Med Madness

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For years I refused to take medication. Mostly, I think my apprehension stems from watching my mother’s relationship with medication. She was diagnosed with bi-polar after a suicide attempt and has been on a cocktail of medication. What I think scared me the most was the fact that I can always tell when she doesn’t take her medication. She’s like a different person and to me, it’s a terrifying notion that one tiny pill has such a significant control on your mood and behavior. Obviously, she’s better on her medication and the results are positive–but the idea that she will need to be on this medication probably for the rest of her life was just a little hard for me to swallow (Get it? hehe cheesy pun definitely intended.) I also think that part of me is a hippie at heart. I’ve always been advocate for alternative medicine–herbs, meditation, acupuncture–whatever way we can heal our bodies in a natural way.  I still laugh a little bit when those medication commercials for antidepressants come on showing some lady on a boat staring off into the sunset, now able to live a happy life free from depression while a voice over is talking about the possible negative side effects of the meds.

This medication may cause nausea, vomiting, diarrhea, fatigue, stroke, sexual dysfunction, weight gain, internal bleeding, blindness and possible growth of a third eye or an extra nipple…(sorry, I may have stretched the truth there for emphasis.).

Point being, why pump your body full of chemicals and risk all of that shit when the medication may not even work?

I think it’s because sometimes “the reward” (so to speak) is worth the risks. For the past two years I tried a variety of different medications desperate for something to make me feel better. I had tried all of the other alternatives which helped me manage the depression a little, but it was still to great a burden to bear alone. I started off with Pristiq, then Celexa, then Lexapro, then Prozac… They all worked for a little bit and definitely came with some side effects including weight gain. I’m not going to lie, it was fucking frustrating trying to find something that worked. I was going to a nurse practitioner, and in hindsight, I probably should have tried to find someone who specialized in women’s mental health issues like I have now. I was honestly ready to give up on medication until I went into the day program and ultimately had my PMDD diagnosis in conjunction with clinical depression. The doc there was incredible and actually LISTENED to my concerns, especially my fear of trying any other medication that could cause more weight gain. The combo of Wellbutrin and Celexa I’m on now has made an INCREDIBLE difference.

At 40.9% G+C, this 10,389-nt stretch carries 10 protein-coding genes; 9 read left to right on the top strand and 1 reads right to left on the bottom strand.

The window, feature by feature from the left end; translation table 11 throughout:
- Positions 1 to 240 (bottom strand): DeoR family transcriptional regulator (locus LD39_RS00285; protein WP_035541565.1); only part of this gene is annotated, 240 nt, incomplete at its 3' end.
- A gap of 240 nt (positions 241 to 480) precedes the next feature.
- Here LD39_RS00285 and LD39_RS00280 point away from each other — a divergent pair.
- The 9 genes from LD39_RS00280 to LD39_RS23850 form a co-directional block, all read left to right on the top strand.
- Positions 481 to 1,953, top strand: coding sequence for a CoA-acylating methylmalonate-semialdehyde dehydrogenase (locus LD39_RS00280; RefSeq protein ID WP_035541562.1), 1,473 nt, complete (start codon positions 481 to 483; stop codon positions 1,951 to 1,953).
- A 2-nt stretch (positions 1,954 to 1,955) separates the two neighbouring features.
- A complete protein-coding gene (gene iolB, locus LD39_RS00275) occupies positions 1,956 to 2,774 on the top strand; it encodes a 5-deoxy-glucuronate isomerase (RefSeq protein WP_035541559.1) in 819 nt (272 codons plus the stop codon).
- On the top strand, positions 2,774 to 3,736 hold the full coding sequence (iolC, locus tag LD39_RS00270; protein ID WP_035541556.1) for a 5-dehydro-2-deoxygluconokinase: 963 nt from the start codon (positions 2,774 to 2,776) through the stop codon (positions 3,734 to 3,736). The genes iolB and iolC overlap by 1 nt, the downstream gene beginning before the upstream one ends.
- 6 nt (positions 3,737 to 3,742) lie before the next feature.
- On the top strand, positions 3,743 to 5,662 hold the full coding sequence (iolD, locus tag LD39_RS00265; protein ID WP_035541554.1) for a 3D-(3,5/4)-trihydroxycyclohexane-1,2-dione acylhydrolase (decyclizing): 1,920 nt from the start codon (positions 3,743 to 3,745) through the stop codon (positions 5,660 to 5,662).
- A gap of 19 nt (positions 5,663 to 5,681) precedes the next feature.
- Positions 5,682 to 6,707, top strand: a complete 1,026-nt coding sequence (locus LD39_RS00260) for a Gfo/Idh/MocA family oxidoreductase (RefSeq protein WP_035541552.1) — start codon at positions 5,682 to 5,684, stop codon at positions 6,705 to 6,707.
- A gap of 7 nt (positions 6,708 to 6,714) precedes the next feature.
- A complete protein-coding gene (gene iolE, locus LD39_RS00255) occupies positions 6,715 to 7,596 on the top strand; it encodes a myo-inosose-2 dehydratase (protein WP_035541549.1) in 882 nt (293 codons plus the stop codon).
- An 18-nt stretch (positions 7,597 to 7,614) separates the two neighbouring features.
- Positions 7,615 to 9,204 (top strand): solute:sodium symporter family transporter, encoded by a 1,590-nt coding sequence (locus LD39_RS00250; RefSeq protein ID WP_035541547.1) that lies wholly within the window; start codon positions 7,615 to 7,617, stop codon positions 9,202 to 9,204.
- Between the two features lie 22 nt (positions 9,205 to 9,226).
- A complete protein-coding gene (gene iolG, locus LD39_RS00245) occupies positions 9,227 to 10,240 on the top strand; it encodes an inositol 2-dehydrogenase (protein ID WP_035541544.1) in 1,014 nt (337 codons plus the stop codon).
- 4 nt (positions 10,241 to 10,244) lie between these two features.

Moral of the story here: with your mental health, sometimes you have to do things you don’t want to if it means getting better. If I’m being 100% honest (which I think you know by now I don’t hold anything back), having to depend on medication still isn’t something I love–but I’m learning to live with it. All part of the soul mending journey, right?

 

Lots of love, my beautiful souls!

Jen

 

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